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Tribal Police, Etc.


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  • Tribal Police, Etc.

    I know that there are some Tribal PDs near me, but I am really not all that knowledgeable on how they differ from one another. Am I correct in assuming that some have state commissions, but others have federal commissions? Do any have both state and federal commissions? As a practical matter, how much difference does it make for day to day policing? Do all Tribal PDs prosecute there cases through tribal courts or does that vary from reservation to reservation? I really don't know all that much about sovereignty. I have heard people talk about open vs. closed reservations. What is the significance of that? I have Googled this is the past, but I still had some questions. I think of the the counties in Minnesota is located entirely within an Indian reservation. How would the duties of the sheriff's office differ? I am just assuming that non-Indians can own real estate on reservations, but maybe that depends on the reservation. also, with the issue of sovereignty, do residents pay the same taxes as other Americans? I know this sounds like a weird comparison, but I seem to recall reading that U.S. Territories, like Puerto Rico, are headed by a Governor, but don't pay all of the same taxes as those of us that live in states. (Of course, to confuse the issue, I think since D.C. isn't a state, that some things are a little bit different there. I think the United States Marshals Service has to perform some of the services that would otherwise be performed by a sheriff in other states, like evictions and other civil process.)

    Anyway, if anybody has an URLs for some websites that really explain Indian country policing, it would probably help me understand this a little bit better.

  • #2
    The actual authority of the tribal police depend on the tribe. Some tribal officers are actually Bureau of Indian Affairs (federal officers) that are assigned to a reservation, sometimes these officers only enforce federal laws, sometimes they also enforce tribal laws, and sometimes they also have state/county authority. Usually state authority is not given at the state level but by the actual county sheriff, so one county may give the tribe the authority and others may not. Most tribal officers are actually officers that work for the tribe itself, these departments usually get funding from BIA but not actual personnel.

    Usually tribal cases whether it is thru BIA or an actual tribal PD is handled through tribal courts. Usually the reason why tribal officers seek state/county authority is so they can handle offenses involving non-tribal members. In those cases the case goes before the county/state judge.

    Like I said in most states it is up to the sheriff to decide if he wants to give state authority to tribal officers so they can enforce laws on non-tribal members. Many sheriffs are against this however. My home state has about 15-20 tribal PD's, all are tribal ran. Only two tribes have state authority from sheriffs, even though most (if not all) have tried to seek the authority.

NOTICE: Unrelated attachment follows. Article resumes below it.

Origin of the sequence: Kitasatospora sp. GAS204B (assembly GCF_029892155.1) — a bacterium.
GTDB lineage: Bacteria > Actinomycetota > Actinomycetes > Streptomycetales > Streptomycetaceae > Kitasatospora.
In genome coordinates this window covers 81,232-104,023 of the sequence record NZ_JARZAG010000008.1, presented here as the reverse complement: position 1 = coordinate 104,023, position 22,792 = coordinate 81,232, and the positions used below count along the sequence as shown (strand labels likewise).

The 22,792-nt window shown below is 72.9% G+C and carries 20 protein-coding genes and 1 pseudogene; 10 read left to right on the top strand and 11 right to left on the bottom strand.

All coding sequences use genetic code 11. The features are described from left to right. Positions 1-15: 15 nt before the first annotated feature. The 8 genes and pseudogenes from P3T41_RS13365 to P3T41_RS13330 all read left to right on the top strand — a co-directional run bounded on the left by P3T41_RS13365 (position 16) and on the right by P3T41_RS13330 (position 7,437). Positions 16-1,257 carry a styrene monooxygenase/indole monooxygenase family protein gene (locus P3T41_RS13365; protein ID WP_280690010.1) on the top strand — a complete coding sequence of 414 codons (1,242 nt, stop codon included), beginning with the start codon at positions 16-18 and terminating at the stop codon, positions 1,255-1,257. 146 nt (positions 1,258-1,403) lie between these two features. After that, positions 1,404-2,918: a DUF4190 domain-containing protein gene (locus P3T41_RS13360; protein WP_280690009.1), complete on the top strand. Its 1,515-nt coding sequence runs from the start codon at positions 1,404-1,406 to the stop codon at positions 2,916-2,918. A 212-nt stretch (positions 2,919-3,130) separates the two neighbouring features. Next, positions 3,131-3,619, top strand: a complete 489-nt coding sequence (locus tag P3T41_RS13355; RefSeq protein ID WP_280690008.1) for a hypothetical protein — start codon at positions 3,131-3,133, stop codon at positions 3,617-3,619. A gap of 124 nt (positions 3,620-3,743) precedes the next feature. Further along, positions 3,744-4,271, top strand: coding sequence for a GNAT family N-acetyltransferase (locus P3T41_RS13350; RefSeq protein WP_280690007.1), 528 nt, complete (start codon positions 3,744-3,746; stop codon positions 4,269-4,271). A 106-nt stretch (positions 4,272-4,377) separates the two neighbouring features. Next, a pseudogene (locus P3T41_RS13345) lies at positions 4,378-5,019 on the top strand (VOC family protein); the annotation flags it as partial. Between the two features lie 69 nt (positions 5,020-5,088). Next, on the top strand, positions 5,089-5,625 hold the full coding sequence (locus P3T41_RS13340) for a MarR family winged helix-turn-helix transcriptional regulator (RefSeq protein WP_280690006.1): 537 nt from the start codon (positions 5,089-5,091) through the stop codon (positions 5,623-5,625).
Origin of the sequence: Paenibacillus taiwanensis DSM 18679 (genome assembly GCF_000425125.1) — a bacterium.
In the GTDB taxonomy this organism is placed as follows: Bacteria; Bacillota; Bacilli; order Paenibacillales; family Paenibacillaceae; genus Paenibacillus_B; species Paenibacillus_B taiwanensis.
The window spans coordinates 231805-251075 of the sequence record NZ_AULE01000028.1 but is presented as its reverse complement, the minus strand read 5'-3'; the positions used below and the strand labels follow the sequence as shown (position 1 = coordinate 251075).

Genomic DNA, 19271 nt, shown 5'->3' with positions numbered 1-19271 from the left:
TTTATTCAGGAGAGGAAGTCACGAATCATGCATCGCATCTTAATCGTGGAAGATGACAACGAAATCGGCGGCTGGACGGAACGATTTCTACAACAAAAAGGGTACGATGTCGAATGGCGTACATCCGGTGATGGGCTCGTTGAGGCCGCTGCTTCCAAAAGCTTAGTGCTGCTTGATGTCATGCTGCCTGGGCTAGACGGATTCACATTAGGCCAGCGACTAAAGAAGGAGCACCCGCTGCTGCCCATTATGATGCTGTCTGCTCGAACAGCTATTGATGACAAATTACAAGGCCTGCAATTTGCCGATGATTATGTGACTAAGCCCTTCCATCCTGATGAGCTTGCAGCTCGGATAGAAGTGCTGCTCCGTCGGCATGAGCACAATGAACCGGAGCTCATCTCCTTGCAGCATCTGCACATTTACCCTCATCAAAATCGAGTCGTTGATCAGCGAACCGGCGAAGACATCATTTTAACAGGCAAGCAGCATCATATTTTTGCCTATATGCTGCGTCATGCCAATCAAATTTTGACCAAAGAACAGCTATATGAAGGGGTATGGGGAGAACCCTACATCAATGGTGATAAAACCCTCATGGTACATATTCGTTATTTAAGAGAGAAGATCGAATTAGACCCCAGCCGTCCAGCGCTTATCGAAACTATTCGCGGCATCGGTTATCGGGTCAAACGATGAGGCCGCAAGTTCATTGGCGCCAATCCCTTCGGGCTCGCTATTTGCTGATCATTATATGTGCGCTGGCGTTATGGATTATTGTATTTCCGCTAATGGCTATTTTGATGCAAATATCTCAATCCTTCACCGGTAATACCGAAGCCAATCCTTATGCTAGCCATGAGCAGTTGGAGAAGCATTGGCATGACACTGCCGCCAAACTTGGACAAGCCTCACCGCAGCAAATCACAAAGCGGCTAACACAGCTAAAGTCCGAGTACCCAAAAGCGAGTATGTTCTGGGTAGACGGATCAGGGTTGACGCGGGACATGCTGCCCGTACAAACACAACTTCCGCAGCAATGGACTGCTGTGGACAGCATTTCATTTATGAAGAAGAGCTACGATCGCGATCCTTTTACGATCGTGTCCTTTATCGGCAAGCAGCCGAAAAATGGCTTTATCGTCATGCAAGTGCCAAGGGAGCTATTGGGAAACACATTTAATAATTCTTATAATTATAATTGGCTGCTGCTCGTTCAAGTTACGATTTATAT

• #3
      Authority and jurisdiction in Indian Country is a real mess, but here is a basic run down...

      First, MN is a PL-280 state, so the state and county have jurisdiction over all offenses committed on tribal lands. A tribal department in MN "could" have state powers, but that is at the county's discretion. If they don't allow a tribal department to enforce state law, the tribal PD is limited to enforcing tribal code. If they are cross commissioned, they can enforce state and tribal law, but not federal law. Federal law will not apply in a PL-280 state unless there is a compelling federal interest.

      That is the easy one... Now the hard one, non-PL-280 states.

      In Non-PL states you have to look at the location of the offense, the suspect, the victim, and the offense to know who can charge and who has adjudication powers. An offense committed in IC (Indian Country) by an Indian against an Indian, the tribe has full authority, the Federal government could have authority, the state has no authority. An offense committed in IC by an Indian against a non-Indian, tribe has authority, Fed could, State has none. An offense in IC by a non-Indian against an Indian, tribe has no authority, Fed has authority, state could *very rare, usually only when its a juvenile issue.* An offense in IC by a non-Indian against a non-Indian, tribe has no authority, fed has no authority *unless it is an offense that the fed would have jurisdiction over if not committed in IC*, state has authority.

      When looking at federal charges in any of those cases, you need to look at the offense to know if the fed will take it... 18 USC 1152 and 1153 (Major Crimes Act). Then you have Duro v Reina issues unless the tribe has adopted the Duro fix.

      Long story short, you need to check with each tribal department to know what the limits are on their operations and authority. Even working BIA you will have differences in authority when going to different reservations.


      • #4
        Search the threads. This has been discussed a number of times. If you are really interested, see if your library can get you a copy of "Tribal Criminal Law and Procedure" by Garrow and Deer.


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